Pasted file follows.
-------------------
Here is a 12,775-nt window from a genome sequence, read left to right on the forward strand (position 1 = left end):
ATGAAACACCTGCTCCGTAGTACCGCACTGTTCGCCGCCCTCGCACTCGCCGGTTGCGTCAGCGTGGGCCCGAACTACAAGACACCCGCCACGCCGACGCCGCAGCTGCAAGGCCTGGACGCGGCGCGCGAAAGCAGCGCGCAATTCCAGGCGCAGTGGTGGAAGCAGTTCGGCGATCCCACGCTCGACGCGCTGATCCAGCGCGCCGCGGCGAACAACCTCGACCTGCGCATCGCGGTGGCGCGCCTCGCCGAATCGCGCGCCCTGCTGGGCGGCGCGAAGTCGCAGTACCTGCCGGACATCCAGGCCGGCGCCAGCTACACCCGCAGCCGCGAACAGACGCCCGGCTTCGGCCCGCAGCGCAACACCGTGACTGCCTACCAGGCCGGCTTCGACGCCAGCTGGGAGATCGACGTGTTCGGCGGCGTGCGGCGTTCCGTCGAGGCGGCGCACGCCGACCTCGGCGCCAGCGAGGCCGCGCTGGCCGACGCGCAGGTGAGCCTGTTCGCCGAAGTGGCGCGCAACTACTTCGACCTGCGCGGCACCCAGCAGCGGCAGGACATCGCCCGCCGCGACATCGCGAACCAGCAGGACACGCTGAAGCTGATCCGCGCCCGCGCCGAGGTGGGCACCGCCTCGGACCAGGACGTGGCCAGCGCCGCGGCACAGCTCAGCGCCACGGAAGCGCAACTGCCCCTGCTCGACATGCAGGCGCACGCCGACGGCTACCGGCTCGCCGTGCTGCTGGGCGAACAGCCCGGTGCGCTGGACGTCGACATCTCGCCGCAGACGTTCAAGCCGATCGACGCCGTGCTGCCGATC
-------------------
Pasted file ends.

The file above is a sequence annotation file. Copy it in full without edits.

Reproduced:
Here is a 12,775-nt window from a genome sequence, read left to right on the forward strand (position 1 = left end):
ATGAAACACCTGCTCCGTAGTACCGCACTGTTCGCCGCCCTCGCACTCGCCGGTTGCGTCAGCGTGGGCCCGAACTACAAGACACCCGCCACGCCGACGCCGCAGCTGCAAGGCCTGGACGCGGCGCGCGAAAGCAGCGCGCAATTCCAGGCGCAGTGGTGGAAGCAGTTCGGCGATCCCACGCTCGACGCGCTGATCCAGCGCGCCGCGGCGAACAACCTCGACCTGCGCATCGCGGTGGCGCGCCTCGCCGAATCGCGCGCCCTGCTGGGCGGCGCGAAGTCGCAGTACCTGCCGGACATCCAGGCCGGCGCCAGCTACACCCGCAGCCGCGAACAGACGCCCGGCTTCGGCCCGCAGCGCAACACCGTGACTGCCTACCAGGCCGGCTTCGACGCCAGCTGGGAGATCGACGTGTTCGGCGGCGTGCGGCGTTCCGTCGAGGCGGCGCACGCCGACCTCGGCGCCAGCGAGGCCGCGCTGGCCGACGCGCAGGTGAGCCTGTTCGCCGAAGTGGCGCGCAACTACTTCGACCTGCGCGGCACCCAGCAGCGGCAGGACATCGCCCGCCGCGACATCGCGAACCAGCAGGACACGCTGAAGCTGATCCGCGCCCGCGCCGAGGTGGGCACCGCCTCGGACCAGGACGTGGCCAGCGCCGCGGCACAGCTCAGCGCCACGGAAGCGCAACTGCCCCTGCTCGACATGCAGGCGCACGCCGACGGCTACCGGCTCGCCGTGCTGCTGGGCGAACAGCCCGGTGCGCTGGACGTCGACATCTCGCCGCAGACGTTCAAGCCGATCGACGCCGTGCTGCCGATC